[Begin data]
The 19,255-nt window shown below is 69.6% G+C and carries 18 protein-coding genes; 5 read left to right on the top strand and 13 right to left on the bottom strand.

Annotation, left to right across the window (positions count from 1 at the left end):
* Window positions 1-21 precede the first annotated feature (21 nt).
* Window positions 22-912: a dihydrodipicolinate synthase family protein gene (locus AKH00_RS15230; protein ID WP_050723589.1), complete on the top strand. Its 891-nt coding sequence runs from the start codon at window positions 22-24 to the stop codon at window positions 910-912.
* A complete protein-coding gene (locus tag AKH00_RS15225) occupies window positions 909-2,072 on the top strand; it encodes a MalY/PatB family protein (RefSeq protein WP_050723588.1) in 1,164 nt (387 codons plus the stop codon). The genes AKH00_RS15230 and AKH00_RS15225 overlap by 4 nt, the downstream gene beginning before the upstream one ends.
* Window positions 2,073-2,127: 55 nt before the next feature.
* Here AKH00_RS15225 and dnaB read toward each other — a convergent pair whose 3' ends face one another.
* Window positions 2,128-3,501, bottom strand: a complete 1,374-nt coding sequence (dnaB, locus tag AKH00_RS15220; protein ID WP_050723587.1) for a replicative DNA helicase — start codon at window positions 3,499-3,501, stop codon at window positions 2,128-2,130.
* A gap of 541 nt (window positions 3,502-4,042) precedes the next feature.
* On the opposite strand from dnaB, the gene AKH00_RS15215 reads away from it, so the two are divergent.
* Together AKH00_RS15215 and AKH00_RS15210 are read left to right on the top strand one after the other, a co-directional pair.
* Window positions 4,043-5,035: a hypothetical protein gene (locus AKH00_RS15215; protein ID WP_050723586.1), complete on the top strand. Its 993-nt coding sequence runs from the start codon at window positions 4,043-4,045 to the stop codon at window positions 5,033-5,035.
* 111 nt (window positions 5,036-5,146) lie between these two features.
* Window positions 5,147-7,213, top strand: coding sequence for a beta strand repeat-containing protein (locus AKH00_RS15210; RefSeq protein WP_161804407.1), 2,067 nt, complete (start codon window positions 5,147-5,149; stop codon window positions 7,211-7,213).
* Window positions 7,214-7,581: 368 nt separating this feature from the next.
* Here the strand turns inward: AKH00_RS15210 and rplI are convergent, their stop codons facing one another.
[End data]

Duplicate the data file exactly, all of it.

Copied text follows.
The 19,255-nt window shown below is 69.6% G+C and carries 18 protein-coding genes; 5 read left to right on the top strand and 13 right to left on the bottom strand.

Annotation, left to right across the window (positions count from 1 at the left end):
* Window positions 1-21 precede the first annotated feature (21 nt).
* Window positions 22-912: a dihydrodipicolinate synthase family protein gene (locus AKH00_RS15230; protein ID WP_050723589.1), complete on the top strand. Its 891-nt coding sequence runs from the start codon at window positions 22-24 to the stop codon at window positions 910-912.
* A complete protein-coding gene (locus tag AKH00_RS15225) occupies window positions 909-2,072 on the top strand; it encodes a MalY/PatB family protein (RefSeq protein WP_050723588.1) in 1,164 nt (387 codons plus the stop codon). The genes AKH00_RS15230 and AKH00_RS15225 overlap by 4 nt, the downstream gene beginning before the upstream one ends.
* Window positions 2,073-2,127: 55 nt before the next feature.
* Here AKH00_RS15225 and dnaB read toward each other — a convergent pair whose 3' ends face one another.
* Window positions 2,128-3,501, bottom strand: a complete 1,374-nt coding sequence (dnaB, locus tag AKH00_RS15220; protein ID WP_050723587.1) for a replicative DNA helicase — start codon at window positions 3,499-3,501, stop codon at window positions 2,128-2,130.
* A gap of 541 nt (window positions 3,502-4,042) precedes the next feature.
* On the opposite strand from dnaB, the gene AKH00_RS15215 reads away from it, so the two are divergent.
* Together AKH00_RS15215 and AKH00_RS15210 are read left to right on the top strand one after the other, a co-directional pair.
* Window positions 4,043-5,035: a hypothetical protein gene (locus AKH00_RS15215; protein ID WP_050723586.1), complete on the top strand. Its 993-nt coding sequence runs from the start codon at window positions 4,043-4,045 to the stop codon at window positions 5,033-5,035.
* 111 nt (window positions 5,036-5,146) lie between these two features.
* Window positions 5,147-7,213, top strand: coding sequence for a beta strand repeat-containing protein (locus AKH00_RS15210; RefSeq protein WP_161804407.1), 2,067 nt, complete (start codon window positions 5,147-5,149; stop codon window positions 7,211-7,213).
* Window positions 7,214-7,581: 368 nt separating this feature from the next.
* Here the strand turns inward: AKH00_RS15210 and rplI are convergent, their stop codons facing one another.